There’s ramping things up a notch, and then there’s flying a helicopter across an indoor arena. And it’s when the chopper emerges that you start to get a true sense of how big an undertaking Australian Outback Spectacular is.

On the simplest level, Australian Outback Spectacular is a dinner show in Oxenford on the Gold Coast. That, however, is vastly understating things – this is no intimate cabaret.

Australian Outback Spectacular is Vegemite meets Vegas. It is resolutely true blue from the moment you walk in – everyone is handed a wide-brimmed hat as a country guitarist leads a Home Among The Gum Trees singalong. But this Gold Coast oddity is tackled with a scale and showmanship that feels more at home in Caesar’s Palace or the MGM Grand.

The arena is next to the Warner Bros Movie World theme park, and has a 1000-seat capacity. It is deliberately designed to evoke traditional shearing sheds, right down to the corrugated iron roof.

Guests line up in ascending wooden pews, all with ample room for dinner plates and drinks in front of them. The stage is an Olympic swimming pool-sized expanse of dirt and sand, although this is later turned into a dolphin-filled sea and an outback watering hole by some undeniably impressive projectionist trickery.

This gargantuan venue hosts Heartland, a play about an outback family struggling to keep the farm going in drought conditions. In theory, it’s a plot that could be scaled down to a small community theatre, but the plot really isn’t the lure here.

The story of Reggie and Marge having 60 days to repay a bank loan – or lose the farm – is a weak glue. It is there to hold together a series of stunts, set pieces and acrobatics, rather than engross.

Sure enough, it’s not long before horses are charging around the arena, their riders doing tricks in the saddle. Some hang off precariously, some flip as they dismount, others stand across two galloping steeds, one foot on each saddle.

There may be a 25-strong cast of humans, but the 80 horses on staff are the real stars of Heartland. They strut, they dance and they hold position impeccably in elaborate routines involving actors twirling with ribbons in harnesses from the roof.

The horses also help muster 20 head of cattle, alongside four dogs – one of which is such a determined scene-stealer, it manages to get the biggest laughs.

At every turn, the logistics are terrifying to comprehend. Looking after more than 100 animals backstage. Unobtrusively feeding three-course meals to 1000 people as utes and fire trucks hare around in circles. Finding sufficient cast members who can act, sing, stunt ride and do serious circus-style acrobatics. Even the biggest curmudgeon stubbornly refusing to enjoy the show can concede that it’s a phenomenal achievement on these grounds alone.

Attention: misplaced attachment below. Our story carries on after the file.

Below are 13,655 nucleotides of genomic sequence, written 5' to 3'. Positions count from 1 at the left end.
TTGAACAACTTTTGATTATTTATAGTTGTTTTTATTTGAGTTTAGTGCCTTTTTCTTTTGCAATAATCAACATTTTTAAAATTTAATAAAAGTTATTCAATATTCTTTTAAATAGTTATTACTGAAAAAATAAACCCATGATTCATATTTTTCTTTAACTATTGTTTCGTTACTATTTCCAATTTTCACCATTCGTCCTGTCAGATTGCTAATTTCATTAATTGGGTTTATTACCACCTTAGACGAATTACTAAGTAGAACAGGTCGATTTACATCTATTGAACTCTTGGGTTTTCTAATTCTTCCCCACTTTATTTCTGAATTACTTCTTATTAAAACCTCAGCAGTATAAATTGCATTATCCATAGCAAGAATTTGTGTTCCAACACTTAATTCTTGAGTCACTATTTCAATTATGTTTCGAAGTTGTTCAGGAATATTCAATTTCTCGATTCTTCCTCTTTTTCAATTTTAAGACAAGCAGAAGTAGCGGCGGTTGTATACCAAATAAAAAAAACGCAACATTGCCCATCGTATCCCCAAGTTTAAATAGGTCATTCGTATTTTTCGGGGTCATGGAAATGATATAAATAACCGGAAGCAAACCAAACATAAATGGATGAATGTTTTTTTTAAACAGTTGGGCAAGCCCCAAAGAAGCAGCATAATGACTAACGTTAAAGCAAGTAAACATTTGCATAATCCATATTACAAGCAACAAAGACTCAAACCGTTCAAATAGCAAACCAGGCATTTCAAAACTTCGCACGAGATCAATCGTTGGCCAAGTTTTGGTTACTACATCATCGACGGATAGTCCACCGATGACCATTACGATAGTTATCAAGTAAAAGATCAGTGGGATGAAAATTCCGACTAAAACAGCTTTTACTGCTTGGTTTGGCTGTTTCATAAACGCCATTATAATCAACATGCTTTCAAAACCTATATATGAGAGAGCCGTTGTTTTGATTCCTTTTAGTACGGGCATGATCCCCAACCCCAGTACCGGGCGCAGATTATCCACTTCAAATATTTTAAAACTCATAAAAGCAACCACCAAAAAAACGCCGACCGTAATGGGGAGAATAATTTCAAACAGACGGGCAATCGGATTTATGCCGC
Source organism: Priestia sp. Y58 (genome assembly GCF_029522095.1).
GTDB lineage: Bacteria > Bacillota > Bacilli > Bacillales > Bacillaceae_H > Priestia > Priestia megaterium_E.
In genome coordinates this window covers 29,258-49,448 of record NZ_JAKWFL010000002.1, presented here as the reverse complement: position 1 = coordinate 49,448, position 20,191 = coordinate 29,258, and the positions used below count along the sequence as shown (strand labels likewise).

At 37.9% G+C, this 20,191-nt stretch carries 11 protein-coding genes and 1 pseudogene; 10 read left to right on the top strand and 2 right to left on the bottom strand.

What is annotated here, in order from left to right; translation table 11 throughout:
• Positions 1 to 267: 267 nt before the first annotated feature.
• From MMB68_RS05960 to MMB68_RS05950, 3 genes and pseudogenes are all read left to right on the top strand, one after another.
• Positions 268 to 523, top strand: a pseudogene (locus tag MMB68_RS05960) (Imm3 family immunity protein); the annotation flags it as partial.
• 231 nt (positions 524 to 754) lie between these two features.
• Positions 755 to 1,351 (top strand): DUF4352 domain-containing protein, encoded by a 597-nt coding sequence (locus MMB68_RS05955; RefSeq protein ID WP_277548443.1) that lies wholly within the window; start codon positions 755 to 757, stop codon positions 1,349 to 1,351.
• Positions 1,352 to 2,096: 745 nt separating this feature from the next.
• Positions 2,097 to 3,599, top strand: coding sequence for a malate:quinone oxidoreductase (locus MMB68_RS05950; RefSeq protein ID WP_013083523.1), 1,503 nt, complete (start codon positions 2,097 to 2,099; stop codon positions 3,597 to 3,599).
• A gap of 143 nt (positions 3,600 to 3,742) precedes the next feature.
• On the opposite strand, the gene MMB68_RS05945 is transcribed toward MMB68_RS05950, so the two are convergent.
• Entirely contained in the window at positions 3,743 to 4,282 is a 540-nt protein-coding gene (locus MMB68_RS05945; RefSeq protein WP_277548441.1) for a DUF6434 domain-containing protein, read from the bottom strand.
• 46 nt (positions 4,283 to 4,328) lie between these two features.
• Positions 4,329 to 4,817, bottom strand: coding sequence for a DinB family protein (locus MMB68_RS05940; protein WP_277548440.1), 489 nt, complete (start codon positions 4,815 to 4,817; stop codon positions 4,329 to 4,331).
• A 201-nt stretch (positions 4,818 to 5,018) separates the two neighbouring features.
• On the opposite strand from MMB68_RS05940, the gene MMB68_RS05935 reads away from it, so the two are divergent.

To go into Heartland in theatre critic mode is to entirely miss the point. There are plenty of holes to be picked – a lot of the jokes don’t land and the attempts to introduce an antagonist are pretty half-cocked, for starters. The wow factor makes such flaws very easy to overlook, however.

Stunts aside, though, the show is at its best when it plumps for heart rather than humour. Between the romantic subplot and larrikin joshing, there’s genuine respect for Australians who live off the land. The overriding message of paying tribute to the people who feed the nation shines through with cast-iron sincerity.

It’s also a key ingredient to Australian Outback Spectacular‘s longevity. It originally opened in 2006, and Heartland is the fifth show produced, having run since 2018. To pull in hundreds of people several times a week for that long takes more than horses dancing in formation while riders’ jackets light up. Although, admittedly, a helicopter cameo helps.



Tickets to Australian Outback Spectacular cost from A$109.99 (NZ$118), including dinner. There are between three and six performances per week. See


Solnamara Beachfront Apartments in Burleigh Heads offers slick beachfront apartments overlooking one of the Gold Coast’s best beaches. Two-bedroom apartments cost from A$315 (NZ$339) a night, room only. See


The writer travelled as a guest of Tourism Australia and Tourism and Events Queensland.